Apr 30, 2017 09:52 AM EDT
George Washington University Claims Humans Came From Bonobos Not Common Chimps [Video]
The George Washington University leads a study claiming that the muscular structure of bonobos provides evidence that they are more likely related to humans than chimpanzees. This is the first study to compare the anatomy of three species in detail.
Rui Diogo, the lead author and an associate professor of anatomy at Howard University, noted that there were three evolutions that happened. One is that some features are shared by humans and bonobos. Second is that other traits are shared by humans and chimps only. Lastly, another group showed both characteristics.
To better illustrate, bonobos were formerly known as the pygmy chimpanzees. They are usually distinguished by their long legs, pink lips, and dark face. The great ape is found near the Congo Basin in Central Africa. They love swamp forests and thrive in meat and plant diet.
According to Science Daily, Bernard Wood, an instructor of human origins at the George Washington University, said that bonobo muscles have shown the least change among its kind. Therefore, they are the closest "living ancestors" of mankind. On the other hand, the experts believe that human and monkey lineages split about eight million years ago.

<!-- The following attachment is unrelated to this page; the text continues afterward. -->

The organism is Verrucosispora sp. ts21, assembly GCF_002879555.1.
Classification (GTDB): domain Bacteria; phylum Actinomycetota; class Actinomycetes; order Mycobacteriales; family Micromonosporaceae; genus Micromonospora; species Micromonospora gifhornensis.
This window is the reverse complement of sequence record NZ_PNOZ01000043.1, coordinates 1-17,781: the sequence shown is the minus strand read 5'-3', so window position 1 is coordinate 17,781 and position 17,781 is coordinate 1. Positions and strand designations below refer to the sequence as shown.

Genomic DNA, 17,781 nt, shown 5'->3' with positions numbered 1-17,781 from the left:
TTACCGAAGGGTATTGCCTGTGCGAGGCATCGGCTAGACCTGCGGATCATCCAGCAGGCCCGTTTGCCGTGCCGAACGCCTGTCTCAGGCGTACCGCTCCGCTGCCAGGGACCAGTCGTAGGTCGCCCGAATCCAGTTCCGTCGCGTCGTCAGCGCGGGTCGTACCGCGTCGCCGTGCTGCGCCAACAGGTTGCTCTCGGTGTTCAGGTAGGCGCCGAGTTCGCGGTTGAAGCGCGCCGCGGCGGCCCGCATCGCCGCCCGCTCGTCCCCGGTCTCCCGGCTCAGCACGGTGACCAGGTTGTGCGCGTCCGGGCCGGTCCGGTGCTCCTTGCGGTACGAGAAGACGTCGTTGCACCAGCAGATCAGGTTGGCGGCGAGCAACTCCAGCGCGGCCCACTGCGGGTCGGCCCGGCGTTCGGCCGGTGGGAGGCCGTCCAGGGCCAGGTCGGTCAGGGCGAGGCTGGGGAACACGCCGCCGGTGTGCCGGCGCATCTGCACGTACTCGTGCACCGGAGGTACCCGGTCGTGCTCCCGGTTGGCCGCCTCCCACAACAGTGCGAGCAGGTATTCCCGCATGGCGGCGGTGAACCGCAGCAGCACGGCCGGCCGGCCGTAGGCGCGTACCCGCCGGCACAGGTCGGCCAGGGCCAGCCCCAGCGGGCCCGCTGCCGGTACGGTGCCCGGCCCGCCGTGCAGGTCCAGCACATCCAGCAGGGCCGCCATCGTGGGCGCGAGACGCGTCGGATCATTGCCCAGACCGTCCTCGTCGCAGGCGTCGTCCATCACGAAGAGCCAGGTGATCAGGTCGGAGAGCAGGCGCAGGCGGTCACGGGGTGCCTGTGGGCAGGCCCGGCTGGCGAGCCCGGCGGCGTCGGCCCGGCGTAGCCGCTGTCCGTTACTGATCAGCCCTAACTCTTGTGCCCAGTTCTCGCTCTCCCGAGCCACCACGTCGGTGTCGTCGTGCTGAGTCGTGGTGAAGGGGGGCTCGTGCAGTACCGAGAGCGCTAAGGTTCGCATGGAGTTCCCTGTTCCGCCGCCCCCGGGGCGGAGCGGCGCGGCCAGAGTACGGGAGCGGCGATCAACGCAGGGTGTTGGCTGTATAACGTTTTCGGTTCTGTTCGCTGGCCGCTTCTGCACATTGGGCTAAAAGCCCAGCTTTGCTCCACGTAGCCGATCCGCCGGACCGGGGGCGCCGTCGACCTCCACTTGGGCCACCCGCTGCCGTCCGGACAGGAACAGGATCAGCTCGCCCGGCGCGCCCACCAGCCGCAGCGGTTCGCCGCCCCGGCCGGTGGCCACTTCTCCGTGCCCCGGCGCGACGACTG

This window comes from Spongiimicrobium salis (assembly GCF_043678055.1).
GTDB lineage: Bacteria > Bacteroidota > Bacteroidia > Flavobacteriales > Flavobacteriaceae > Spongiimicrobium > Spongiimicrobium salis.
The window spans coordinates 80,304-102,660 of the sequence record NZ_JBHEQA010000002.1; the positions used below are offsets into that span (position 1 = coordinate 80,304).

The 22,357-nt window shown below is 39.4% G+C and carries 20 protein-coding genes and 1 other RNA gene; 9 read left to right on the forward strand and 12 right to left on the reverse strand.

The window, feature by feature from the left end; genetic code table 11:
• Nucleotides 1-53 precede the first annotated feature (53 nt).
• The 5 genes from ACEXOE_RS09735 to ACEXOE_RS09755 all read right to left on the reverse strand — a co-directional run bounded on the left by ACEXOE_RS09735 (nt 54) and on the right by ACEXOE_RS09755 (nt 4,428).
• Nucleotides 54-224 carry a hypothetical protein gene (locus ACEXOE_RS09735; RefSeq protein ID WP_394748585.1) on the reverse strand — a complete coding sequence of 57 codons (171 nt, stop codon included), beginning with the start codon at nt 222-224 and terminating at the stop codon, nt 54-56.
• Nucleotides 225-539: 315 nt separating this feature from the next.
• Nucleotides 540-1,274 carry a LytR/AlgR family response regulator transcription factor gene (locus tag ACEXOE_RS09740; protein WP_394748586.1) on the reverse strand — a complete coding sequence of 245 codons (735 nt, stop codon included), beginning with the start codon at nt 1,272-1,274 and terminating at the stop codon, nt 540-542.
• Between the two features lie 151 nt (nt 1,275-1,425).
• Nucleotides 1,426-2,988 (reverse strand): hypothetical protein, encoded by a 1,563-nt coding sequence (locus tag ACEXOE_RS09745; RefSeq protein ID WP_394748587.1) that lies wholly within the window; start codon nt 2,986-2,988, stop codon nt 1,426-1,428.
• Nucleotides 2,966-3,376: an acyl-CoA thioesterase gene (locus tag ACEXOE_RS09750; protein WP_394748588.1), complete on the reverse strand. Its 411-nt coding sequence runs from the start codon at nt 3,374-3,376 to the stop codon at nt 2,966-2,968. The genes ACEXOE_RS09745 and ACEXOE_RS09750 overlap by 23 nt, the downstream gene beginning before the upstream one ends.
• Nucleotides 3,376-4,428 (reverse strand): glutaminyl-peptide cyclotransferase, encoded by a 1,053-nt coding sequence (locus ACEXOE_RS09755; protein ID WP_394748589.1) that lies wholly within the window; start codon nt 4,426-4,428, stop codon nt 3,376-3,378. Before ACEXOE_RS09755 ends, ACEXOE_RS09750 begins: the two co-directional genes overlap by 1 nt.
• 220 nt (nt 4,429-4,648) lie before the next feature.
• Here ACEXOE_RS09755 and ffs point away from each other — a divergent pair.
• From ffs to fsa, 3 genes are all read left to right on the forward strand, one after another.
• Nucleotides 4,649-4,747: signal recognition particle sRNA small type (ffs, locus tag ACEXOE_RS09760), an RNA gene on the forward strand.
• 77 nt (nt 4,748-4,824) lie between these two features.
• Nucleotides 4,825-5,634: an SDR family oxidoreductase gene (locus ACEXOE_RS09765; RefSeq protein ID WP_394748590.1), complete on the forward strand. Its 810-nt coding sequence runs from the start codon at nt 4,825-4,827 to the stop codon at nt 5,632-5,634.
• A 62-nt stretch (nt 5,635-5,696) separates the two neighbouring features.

Moreover, the two great ape species - the chimpanzees and bonobos - split about two million years ago. As they parted ways, each of them developed different physical characteristics. With this in mind, the researchers wanted to know about these differences and compare which of the two is closer to human anatomy.
Eventually, per Phys.org, the bonobos have shown closer resemblance to the Homo sapiens. The team was able to arrive at this conclusion by examining the muscles of the said ape group. In it, the results also revealed how they physically function. Earlier, previous studies focused on the DNA similarities and differences between the two monkeys.
Meanwhile, the experts utilized seven preserved bonobos from the Antwerp Zoo. It was actually an "extremely rare" opportunity. For one, the bonobo monkeys are now considered as endangered species. More tests on them may result to new breakthroughs or understandings of human health.
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